The Real Anti-Catholic Bias

CRISIS Magazine - e-Letter

August 6, 2003

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Dear Friend,

Whatís the fastest way to make a Democrat angry?  Call him 
anti-Catholic.

Thatís exactly what happened last week when the Committee for 
Justice ran a controversial ad that pictured a closed courtroom door 
with a sign on it that read, "Catholics need not apply." Referring to 
the recent trend in the Senate to stall voting on Catholic nominees 
to federal court positions, the ad implied that Democrats were 
beginning to apply a religion test to those nominees, effectively 
barring Catholics from federal benches.

The issue came to a head after a vote on Bill Pryorís nomination in 
the Senate Judiciary Committee was split exactly along party lines -- 
the Democrats being unanimously against him. But these same Democrats 
-- some among them Catholic, by their own definition -- bristled at 
the ad. They insisted that their hesitation had to do with Pryorís 
"deeply held beliefs" on issues like abortion and homosexuality, 
something they said was entirely removed from his religion.

The fact that Pryor has an impeccable public record of upholding the 
law on these issues doesnít seem to make a difference. Nor does it 
seem to make a difference that ANY faithful Catholic would still be 
automatically excluded by these criteria, their privately held 
beliefs trumping any public record, no matter how flawless.

Well, the argument over the ad rolls on, and Democrats continue to 
cry "foul" about the charge of anti-Catholicism. But a lesser-known 
Catholic nominee, Leon Holmes, might just prove that the charge of 
anti-Catholicism could stick after all.

Now you may not have heard of Holmes before -- his nomination hasnít 
gotten as much press lately -- but heís been nominated to serve as a 
federal judge for eastern Arkansas. Holmes is a faithful Catholic 
with orthodox positions on the family, but more importantly to his 
nomination, he has an impressive legal career that has won him the 
endorsement of the American Bar Association, recognition from his 
hometown newspaper, a teaching position at the University of Arkansas 
School of Law, and the praise of even those who disagree with him, 
calling him a man "shot through with integrity."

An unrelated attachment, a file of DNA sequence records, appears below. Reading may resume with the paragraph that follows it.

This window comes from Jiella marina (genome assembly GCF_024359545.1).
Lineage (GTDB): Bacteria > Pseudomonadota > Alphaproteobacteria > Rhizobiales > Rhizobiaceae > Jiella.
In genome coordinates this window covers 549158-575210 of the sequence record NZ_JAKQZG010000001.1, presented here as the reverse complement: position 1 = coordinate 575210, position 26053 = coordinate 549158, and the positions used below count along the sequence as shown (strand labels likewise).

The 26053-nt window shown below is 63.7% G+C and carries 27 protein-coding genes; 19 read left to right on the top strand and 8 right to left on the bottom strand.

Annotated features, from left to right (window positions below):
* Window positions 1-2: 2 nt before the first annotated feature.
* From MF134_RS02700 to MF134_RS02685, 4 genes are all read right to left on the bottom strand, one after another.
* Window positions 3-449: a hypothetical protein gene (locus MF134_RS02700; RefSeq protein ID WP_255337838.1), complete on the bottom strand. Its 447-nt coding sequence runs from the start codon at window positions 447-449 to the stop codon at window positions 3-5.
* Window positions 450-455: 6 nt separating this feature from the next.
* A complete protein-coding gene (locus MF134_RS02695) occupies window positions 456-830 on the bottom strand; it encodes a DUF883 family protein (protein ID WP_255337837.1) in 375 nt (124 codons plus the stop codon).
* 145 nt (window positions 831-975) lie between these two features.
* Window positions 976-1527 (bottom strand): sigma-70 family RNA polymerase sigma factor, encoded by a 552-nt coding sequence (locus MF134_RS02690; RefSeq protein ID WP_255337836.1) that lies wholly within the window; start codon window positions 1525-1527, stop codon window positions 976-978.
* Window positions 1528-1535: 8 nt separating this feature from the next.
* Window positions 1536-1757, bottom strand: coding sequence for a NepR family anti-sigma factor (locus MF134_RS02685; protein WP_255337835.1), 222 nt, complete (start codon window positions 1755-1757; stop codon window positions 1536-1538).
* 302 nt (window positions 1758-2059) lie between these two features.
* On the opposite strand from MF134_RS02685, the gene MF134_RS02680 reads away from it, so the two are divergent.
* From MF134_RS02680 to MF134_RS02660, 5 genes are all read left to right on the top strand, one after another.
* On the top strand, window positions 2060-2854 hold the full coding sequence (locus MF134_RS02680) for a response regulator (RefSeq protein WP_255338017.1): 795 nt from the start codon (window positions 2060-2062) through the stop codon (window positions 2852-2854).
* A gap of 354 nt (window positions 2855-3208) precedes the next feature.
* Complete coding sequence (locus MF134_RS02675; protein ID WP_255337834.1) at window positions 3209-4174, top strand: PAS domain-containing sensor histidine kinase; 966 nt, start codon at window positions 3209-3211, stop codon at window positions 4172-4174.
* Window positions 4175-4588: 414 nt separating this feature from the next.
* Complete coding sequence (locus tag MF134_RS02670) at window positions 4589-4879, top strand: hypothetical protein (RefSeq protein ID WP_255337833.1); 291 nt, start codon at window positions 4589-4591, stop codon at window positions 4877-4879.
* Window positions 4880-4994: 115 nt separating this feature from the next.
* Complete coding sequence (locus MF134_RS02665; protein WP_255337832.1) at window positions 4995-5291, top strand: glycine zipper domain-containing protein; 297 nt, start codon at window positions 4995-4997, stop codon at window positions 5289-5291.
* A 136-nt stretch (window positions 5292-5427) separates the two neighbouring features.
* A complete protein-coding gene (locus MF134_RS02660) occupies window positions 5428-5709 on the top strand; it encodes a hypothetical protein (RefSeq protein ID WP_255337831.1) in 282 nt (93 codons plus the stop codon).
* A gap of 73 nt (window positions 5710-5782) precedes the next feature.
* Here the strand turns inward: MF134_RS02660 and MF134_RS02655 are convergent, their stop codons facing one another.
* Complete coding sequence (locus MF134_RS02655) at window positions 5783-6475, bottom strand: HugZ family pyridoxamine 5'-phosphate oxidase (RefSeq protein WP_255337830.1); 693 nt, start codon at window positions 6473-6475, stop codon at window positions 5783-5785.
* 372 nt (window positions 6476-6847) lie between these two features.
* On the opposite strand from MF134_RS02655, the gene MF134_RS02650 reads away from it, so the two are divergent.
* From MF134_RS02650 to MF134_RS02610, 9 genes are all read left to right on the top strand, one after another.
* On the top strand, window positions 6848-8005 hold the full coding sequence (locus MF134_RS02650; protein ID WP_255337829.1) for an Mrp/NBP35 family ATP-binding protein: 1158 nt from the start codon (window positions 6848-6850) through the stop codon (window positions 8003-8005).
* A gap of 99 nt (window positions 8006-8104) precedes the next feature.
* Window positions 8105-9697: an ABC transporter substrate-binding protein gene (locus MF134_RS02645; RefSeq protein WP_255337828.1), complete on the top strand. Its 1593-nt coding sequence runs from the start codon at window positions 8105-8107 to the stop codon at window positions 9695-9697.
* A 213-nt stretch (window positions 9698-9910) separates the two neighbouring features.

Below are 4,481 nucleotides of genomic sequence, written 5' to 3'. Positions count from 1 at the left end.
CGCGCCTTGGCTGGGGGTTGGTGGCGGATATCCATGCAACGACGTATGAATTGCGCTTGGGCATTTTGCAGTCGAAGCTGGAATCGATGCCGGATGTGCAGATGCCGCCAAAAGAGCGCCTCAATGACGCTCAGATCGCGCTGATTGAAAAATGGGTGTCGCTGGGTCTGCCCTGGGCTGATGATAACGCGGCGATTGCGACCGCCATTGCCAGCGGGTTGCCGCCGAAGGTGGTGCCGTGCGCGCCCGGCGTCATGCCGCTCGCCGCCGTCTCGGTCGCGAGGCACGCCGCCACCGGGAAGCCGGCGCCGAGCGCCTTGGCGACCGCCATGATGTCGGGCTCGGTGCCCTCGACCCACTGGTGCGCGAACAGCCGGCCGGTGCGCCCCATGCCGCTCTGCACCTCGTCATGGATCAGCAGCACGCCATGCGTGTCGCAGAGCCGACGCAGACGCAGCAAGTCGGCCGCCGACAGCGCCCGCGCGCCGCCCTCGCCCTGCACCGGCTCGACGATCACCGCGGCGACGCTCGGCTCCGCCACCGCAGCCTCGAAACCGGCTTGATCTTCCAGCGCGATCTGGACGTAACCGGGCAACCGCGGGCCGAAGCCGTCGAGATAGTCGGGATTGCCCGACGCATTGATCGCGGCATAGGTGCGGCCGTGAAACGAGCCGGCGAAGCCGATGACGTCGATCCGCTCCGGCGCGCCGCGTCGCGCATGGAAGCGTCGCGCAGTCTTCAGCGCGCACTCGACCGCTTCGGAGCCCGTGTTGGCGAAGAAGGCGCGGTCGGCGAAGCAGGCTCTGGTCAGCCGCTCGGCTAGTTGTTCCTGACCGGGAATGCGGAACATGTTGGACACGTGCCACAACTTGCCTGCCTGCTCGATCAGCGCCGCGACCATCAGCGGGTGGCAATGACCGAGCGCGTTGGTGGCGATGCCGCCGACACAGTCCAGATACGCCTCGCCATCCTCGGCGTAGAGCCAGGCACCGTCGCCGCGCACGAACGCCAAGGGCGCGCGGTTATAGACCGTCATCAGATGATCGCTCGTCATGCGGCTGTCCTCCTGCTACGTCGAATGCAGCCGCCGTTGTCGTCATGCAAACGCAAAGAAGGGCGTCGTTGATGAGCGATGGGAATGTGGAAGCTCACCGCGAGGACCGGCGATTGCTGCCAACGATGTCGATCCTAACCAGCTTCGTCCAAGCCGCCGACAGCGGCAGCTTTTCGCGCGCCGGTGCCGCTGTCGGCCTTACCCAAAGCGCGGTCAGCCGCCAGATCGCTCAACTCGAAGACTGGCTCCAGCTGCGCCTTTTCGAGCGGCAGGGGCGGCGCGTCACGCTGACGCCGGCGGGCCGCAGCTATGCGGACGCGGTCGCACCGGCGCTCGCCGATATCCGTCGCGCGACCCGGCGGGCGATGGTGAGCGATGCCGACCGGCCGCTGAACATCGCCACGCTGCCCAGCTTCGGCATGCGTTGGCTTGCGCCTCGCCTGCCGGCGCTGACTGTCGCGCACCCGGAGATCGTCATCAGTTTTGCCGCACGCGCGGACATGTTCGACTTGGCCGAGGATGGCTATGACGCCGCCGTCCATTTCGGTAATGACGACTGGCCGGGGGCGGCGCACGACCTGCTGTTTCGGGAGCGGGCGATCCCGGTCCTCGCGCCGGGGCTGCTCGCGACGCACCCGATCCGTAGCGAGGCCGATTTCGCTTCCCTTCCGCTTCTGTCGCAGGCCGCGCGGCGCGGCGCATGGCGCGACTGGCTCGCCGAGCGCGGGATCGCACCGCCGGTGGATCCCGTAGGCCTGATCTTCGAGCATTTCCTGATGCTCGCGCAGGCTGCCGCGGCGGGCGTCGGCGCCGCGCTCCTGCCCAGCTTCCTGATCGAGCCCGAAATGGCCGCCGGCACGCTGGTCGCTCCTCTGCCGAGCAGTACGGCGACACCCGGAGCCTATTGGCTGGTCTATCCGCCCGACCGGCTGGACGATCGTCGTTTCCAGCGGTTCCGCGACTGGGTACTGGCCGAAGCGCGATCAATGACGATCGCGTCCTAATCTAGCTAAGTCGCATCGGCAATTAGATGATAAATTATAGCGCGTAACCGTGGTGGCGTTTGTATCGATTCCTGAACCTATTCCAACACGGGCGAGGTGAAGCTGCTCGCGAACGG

Sounds like the perfect candidate. But once again, Democrats have 
seized on Holmesís deep faith as a reason to doubt that he would be 
an impartial and fair judge. More than criticizing his antiabortion 
stance, though, some Democrats have gone so far as to call him a 
"misogynist" for his views on the mutual subjugation of husbands and 
wives as taught in the Bible.

You see, Holmes and his wife wrote a short essay that was printed in 
their diocesan newspaper on the traditional Church teachings about 
the relationship between men and women, teachings that they call 
"grand, elegant, and beautiful." The paper takes up such unpopular 
topics as the male-only priesthood, the understanding of God as 
"father," and the watering-down of the liturgy with gender-neutral 
language.

Mr. and Mrs. Holmes also discussed the role of husbands and wives, 
explaining that their relationship was to mirror the relationship of 
Christ (male) and the Church (female), as we are taught in the Bible. 
Just as the Church places herself under the care and guidance of 
Christ, so too are wives to "submit" to their husbandsí care. In 
addition, just as Christ laid down His life for the Church, husbands 
are called to sacrifice everything for the good of their wives, whom 
they must love and respect above all else.

This is what Catholics believe to be true -- and it isnít just about 
the relationship of men and women. Itís a larger sign for the 
mystical relationship between Christ and His Church.

Now, itís understandable that some people would misunderstand 
Catholic teaching on this subject if it hadnít been properly 
explained to them. Thatís the kind of misunderstanding that Mr. and 
Mrs. Holmes tried to clear up by writing this piece.

But for Senators Schumer, Feinstein, and Durbin, this is misogyny, 
end of story. And not only that: It is enough reason to bar him from 
a seat on a federal bench. 

Do you see whatís happening here? Holmes is being discriminated 
against because of his faith. It doesnít matter if others unfairly 
misinterpret that faith, or even if Holmesís personal beliefs donít 
interfere with his adherence to the law. Simply holding that belief 
is enough to disqualify him. 

Democrats can call it what they want, but this attack on Holmes goes 
to the heart of his personal religious beliefs. Only by abandoning 
them would they consider him fit to serve, and thatís a religious 
test of the most obvious kind.

At least in Holmesís case, this Catholic need not apply.

Talk to you next week,

Deal


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Anti-Catholic Stereotyping at Ashland Shakespeare Festival